If you follow me on Facebook or Instagram, you will have seen that I recently deviated from my usual subject of British History and posted several photos of a recent trip to Rome. True history lovers can appreciate all history and no one can deny the rich contributions of the Roman Empire. Of course, it’s important to remember that Britain too was once a part that great empire. On that note, let’s take a look at the first Roman Emperor to rule over Britain, Claudius, the Accidental Emperor.
During his early years Claudius’ destiny seemed so far removed from greatness that his own family tried to remove him from public life. Claudius suffered from a disability. Throughout history, disabilities were seen as a physical manifestation of a character flaw or physical proof that someone was inherently ‘bad’ or ‘stupid’. Over the centuries, historians have argued over whether Claudius had Cerebral Palsy, Polio, Tourette’s or if his disabilities were completely made up; an elaborate hoax to avoid the close scrutiny of power hungry relatives. What we do know is that he had weak legs which were known to give out under him, his head and hands shook, he foamed at the mouth, trickled out of the nose and spoke with a stammer. However, as he got older, his symptoms seemed to improve.
Claudius was the uncle of Caligula, the young emperor vilified for his debauchery and cruelty. Unlike his nephew, Claudius lived a quiet life hidden away from public view where he worked as an historian. However, Caligula soon brought Claudius into the political sphere by appointing him as co-consul. Despite this, Caligula bullied his uncle mercilessly by mocking him and his disabilities, playing pranks on him and encouraging others to do the same.
Caligula’s irrational nature didn’t stop with family, his behaviour towards the senate and Rome’s nobility eventually caught up with him and he was assassinated in AD41. The conspirator’s plans may have been to assassinate the entire royal family, including Claudius, and restore the empire to a republic. However, a member of the Praetorian Guard found Claudius hiding behind a curtain and declared him ‘princeps’ or boss, before whisking him away and putting him under their protection. The senate, sensing an end to their original plans, probably saw the ‘weak-minded’ Claudius as someone who could be easily manipulated and agreed to install him as Emperor.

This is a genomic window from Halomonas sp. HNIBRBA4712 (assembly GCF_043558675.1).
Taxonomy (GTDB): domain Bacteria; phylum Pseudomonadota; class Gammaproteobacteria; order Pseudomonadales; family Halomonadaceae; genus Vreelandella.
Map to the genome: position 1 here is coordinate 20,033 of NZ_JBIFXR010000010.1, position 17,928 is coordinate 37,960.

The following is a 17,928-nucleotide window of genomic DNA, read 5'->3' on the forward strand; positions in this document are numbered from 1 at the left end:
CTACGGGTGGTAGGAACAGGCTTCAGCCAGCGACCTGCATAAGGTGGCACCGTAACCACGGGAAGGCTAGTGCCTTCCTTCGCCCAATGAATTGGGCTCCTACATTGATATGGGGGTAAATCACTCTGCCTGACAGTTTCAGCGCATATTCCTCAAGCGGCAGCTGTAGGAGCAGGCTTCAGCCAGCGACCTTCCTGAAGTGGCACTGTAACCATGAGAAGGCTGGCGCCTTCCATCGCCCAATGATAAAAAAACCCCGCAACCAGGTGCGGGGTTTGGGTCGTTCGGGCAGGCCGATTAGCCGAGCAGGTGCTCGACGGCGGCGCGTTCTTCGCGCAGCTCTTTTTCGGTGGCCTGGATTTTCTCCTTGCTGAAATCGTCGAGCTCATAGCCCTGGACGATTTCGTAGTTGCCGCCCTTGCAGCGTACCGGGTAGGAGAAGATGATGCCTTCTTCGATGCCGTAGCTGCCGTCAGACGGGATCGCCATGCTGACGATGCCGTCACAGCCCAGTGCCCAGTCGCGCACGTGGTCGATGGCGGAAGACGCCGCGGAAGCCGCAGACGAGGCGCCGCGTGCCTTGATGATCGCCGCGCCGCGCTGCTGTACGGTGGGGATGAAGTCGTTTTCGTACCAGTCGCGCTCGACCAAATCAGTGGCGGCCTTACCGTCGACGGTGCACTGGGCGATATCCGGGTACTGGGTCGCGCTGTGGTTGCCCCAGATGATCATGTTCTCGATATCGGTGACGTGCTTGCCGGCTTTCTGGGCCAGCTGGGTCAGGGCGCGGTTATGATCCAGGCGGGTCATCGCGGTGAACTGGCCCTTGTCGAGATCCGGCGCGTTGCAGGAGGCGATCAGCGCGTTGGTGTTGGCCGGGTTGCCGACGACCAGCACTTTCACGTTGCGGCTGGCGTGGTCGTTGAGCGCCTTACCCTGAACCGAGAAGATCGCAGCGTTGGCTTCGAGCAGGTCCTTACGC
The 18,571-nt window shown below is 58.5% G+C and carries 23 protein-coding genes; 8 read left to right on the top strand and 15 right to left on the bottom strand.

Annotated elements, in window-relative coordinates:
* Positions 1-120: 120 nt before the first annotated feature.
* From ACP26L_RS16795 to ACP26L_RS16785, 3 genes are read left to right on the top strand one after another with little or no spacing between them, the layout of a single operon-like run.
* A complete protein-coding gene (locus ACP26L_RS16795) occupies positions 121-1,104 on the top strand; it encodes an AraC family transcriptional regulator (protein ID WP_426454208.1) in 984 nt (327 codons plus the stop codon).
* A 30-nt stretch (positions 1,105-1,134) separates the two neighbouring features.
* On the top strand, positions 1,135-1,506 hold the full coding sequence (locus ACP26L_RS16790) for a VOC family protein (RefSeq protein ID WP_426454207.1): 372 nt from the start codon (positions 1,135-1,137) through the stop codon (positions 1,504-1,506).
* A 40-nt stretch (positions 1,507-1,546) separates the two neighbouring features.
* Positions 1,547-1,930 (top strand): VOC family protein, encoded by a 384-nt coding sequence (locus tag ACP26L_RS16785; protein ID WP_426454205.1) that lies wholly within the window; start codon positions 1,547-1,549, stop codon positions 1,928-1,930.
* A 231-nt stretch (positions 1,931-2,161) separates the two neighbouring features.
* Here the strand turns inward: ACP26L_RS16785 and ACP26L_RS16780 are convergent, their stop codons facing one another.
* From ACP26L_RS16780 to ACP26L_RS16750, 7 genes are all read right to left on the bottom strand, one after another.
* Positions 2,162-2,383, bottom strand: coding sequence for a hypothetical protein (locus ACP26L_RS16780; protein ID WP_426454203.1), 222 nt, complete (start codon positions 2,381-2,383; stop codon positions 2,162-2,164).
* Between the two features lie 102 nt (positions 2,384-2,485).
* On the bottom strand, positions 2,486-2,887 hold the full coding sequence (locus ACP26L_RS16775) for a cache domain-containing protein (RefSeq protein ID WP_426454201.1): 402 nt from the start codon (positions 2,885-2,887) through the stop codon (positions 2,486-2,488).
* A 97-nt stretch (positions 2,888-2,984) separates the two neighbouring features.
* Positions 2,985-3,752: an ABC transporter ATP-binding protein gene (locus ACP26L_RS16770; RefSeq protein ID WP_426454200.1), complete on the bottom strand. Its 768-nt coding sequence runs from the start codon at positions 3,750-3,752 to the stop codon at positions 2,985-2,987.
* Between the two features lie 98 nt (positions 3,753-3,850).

There has been some debate on whether or not Claudius was in on the conspiracy to murder Caligula and his family. Whether or not he was, he certainly benefited from their deaths. However, he knew that he was greatly underestimated and needed to prove himself.
So, what does a new emperor do to prove his worth? He conquers a new land. Claudius set his sites on the previously unattainable island of Britannia. The remote region was known for it’s fertile fields, livestock and abundance of tin and gold. The Romans had wanted Britannia since Caesar launched his unsuccessful campaign in 55 BC. If Claudius was going to be taken seriously as a ruler, he needed that island.
The real weakness of Britannia was that it didn’t have one single ruler. The country was split into several independent Celtic tribes. These tribes rarely got along nor did they often work together. With the help of an exiled Celtic client king (a puppet king loyal to Rome), the Romans were able to launch their invasion.
Claudius appointed Aulus Plautius as general to lead the invasion. After a successful landing the Romans chased the Celts through the countryside and across two rivers with heavy battles throughout. Towards the end, Plautius called for Claudius’ assistance. This was probably a symbolic gesture as Claudius wasn’t trained for military command. Still, the emperor arrived with extra men, war elephants and heavy armaments. Leaders from eleven Celtic tribes surrendered to Claudius at Colchester, the ceremonial capitol of the Celtic people.
Although this defeat was important, it would take another thirty years to conquer all of Britain (Scotland not included). Still, the underdog of Rome had done what even the great Julius Caesar couldn’t accomplish, he’d conquered Brittania for the Roman Empire.
His physical ailments caused his own mother to describe him as “A monster of a man, not finished but merely begun by Dame Nature”. Yet this ‘monster of a man’ gained the respect of the people and with his conquests, he proved himself worthy of the term Emperor.